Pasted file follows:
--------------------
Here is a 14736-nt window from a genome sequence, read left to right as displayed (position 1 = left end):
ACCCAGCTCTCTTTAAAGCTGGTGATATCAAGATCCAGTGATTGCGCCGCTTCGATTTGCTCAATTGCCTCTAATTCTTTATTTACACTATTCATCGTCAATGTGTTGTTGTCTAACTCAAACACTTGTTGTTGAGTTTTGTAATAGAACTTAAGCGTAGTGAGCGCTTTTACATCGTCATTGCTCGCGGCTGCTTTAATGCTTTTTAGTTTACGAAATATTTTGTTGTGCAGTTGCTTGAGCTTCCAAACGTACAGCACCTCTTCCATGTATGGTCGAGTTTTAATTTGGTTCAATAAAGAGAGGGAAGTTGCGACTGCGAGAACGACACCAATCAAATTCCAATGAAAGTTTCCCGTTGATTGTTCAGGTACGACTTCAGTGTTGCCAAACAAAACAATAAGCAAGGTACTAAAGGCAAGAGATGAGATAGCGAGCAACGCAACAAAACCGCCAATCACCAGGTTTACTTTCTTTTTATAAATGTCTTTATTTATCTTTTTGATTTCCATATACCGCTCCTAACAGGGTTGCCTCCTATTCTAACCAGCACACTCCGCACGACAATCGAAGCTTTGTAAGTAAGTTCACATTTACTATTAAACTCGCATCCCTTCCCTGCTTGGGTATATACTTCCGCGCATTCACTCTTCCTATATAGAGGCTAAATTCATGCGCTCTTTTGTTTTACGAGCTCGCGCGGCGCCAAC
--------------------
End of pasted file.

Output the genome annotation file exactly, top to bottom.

Here is a 14736-nt window from a genome sequence, read left to right as displayed (position 1 = left end):
ACCCAGCTCTCTTTAAAGCTGGTGATATCAAGATCCAGTGATTGCGCCGCTTCGATTTGCTCAATTGCCTCTAATTCTTTATTTACACTATTCATCGTCAATGTGTTGTTGTCTAACTCAAACACTTGTTGTTGAGTTTTGTAATAGAACTTAAGCGTAGTGAGCGCTTTTACATCGTCATTGCTCGCGGCTGCTTTAATGCTTTTTAGTTTACGAAATATTTTGTTGTGCAGTTGCTTGAGCTTCCAAACGTACAGCACCTCTTCCATGTATGGTCGAGTTTTAATTTGGTTCAATAAAGAGAGGGAAGTTGCGACTGCGAGAACGACACCAATCAAATTCCAATGAAAGTTTCCCGTTGATTGTTCAGGTACGACTTCAGTGTTGCCAAACAAAACAATAAGCAAGGTACTAAAGGCAAGAGATGAGATAGCGAGCAACGCAACAAAACCGCCAATCACCAGGTTTACTTTCTTTTTATAAATGTCTTTATTTATCTTTTTGATTTCCATATACCGCTCCTAACAGGGTTGCCTCCTATTCTAACCAGCACACTCCGCACGACAATCGAAGCTTTGTAAGTAAGTTCACATTTACTATTAAACTCGCATCCCTTCCCTGCTTGGGTATATACTTCCGCGCATTCACTCTTCCTATATAGAGGCTAAATTCATGCGCTCTTTTGTTTTACGAGCTCGCGCGGCGCCAAC